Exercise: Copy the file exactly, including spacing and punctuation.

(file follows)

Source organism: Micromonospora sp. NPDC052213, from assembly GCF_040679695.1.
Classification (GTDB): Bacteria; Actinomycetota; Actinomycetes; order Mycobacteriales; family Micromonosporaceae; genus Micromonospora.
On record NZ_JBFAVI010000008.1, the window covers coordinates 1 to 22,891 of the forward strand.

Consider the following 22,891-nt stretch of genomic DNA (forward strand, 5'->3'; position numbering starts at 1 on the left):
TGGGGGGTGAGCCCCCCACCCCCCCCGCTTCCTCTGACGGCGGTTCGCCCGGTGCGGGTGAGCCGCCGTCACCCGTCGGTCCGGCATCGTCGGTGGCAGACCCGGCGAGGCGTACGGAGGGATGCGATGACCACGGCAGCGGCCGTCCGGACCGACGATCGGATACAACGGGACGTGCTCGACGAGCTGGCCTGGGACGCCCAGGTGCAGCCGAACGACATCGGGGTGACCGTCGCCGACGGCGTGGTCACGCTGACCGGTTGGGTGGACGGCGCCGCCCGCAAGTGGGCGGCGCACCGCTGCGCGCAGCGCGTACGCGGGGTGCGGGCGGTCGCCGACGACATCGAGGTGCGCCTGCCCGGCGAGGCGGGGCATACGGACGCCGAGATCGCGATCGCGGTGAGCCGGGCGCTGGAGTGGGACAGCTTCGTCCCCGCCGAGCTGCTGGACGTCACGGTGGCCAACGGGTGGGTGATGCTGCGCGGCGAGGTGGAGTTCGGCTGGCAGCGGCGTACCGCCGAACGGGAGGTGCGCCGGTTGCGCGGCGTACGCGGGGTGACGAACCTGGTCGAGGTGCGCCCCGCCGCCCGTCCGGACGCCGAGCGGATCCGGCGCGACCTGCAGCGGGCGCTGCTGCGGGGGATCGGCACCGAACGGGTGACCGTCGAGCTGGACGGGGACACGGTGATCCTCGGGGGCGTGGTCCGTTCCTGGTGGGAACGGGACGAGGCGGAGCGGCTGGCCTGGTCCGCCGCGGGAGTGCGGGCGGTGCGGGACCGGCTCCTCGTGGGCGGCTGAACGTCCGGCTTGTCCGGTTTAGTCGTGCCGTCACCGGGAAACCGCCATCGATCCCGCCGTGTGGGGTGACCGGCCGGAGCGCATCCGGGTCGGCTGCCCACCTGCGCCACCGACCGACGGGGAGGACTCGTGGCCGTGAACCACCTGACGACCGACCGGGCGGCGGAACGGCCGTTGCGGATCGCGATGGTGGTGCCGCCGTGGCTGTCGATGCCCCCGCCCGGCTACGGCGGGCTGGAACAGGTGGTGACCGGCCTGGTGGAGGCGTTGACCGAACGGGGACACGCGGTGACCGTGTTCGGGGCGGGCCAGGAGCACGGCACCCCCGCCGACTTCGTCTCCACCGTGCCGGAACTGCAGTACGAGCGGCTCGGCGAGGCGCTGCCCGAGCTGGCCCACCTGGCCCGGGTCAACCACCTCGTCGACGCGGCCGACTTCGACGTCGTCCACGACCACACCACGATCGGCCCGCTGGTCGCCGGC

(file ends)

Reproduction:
Source organism: Micromonospora sp. NPDC052213, from assembly GCF_040679695.1.
Classification (GTDB): Bacteria; Actinomycetota; Actinomycetes; order Mycobacteriales; family Micromonosporaceae; genus Micromonospora.
On record NZ_JBFAVI010000008.1, the window covers coordinates 1 to 22,891 of the forward strand.

Consider the following 22,891-nt stretch of genomic DNA (forward strand, 5'->3'; position numbering starts at 1 on the left):
TGGGGGGTGAGCCCCCCACCCCCCCCGCTTCCTCTGACGGCGGTTCGCCCGGTGCGGGTGAGCCGCCGTCACCCGTCGGTCCGGCATCGTCGGTGGCAGACCCGGCGAGGCGTACGGAGGGATGCGATGACCACGGCAGCGGCCGTCCGGACCGACGATCGGATACAACGGGACGTGCTCGACGAGCTGGCCTGGGACGCCCAGGTGCAGCCGAACGACATCGGGGTGACCGTCGCCGACGGCGTGGTCACGCTGACCGGTTGGGTGGACGGCGCCGCCCGCAAGTGGGCGGCGCACCGCTGCGCGCAGCGCGTACGCGGGGTGCGGGCGGTCGCCGACGACATCGAGGTGCGCCTGCCCGGCGAGGCGGGGCATACGGACGCCGAGATCGCGATCGCGGTGAGCCGGGCGCTGGAGTGGGACAGCTTCGTCCCCGCCGAGCTGCTGGACGTCACGGTGGCCAACGGGTGGGTGATGCTGCGCGGCGAGGTGGAGTTCGGCTGGCAGCGGCGTACCGCCGAACGGGAGGTGCGCCGGTTGCGCGGCGTACGCGGGGTGACGAACCTGGTCGAGGTGCGCCCCGCCGCCCGTCCGGACGCCGAGCGGATCCGGCGCGACCTGCAGCGGGCGCTGCTGCGGGGGATCGGCACCGAACGGGTGACCGTCGAGCTGGACGGGGACACGGTGATCCTCGGGGGCGTGGTCCGTTCCTGGTGGGAACGGGACGAGGCGGAGCGGCTGGCCTGGTCCGCCGCGGGAGTGCGGGCGGTGCGGGACCGGCTCCTCGTGGGCGGCTGAACGTCCGGCTTGTCCGGTTTAGTCGTGCCGTCACCGGGAAACCGCCATCGATCCCGCCGTGTGGGGTGACCGGCCGGAGCGCATCCGGGTCGGCTGCCCACCTGCGCCACCGACCGACGGGGAGGACTCGTGGCCGTGAACCACCTGACGACCGACCGGGCGGCGGAACGGCCGTTGCGGATCGCGATGGTGGTGCCGCCGTGGCTGTCGATGCCCCCGCCCGGCTACGGCGGGCTGGAACAGGTGGTGACCGGCCTGGTGGAGGCGTTGACCGAACGGGGACACGCGGTGACCGTGTTCGGGGCGGGCCAGGAGCACGGCACCCCCGCCGACTTCGTCTCCACCGTGCCGGAACTGCAGTACGAGCGGCTCGGCGAGGCGCTGCCCGAGCTGGCCCACCTGGCCCGGGTCAACCACCTCGTCGACGCGGCCGACTTCGACGTCGTCCACGACCACACCACGATCGGCCCGCTGGTCGCCGGC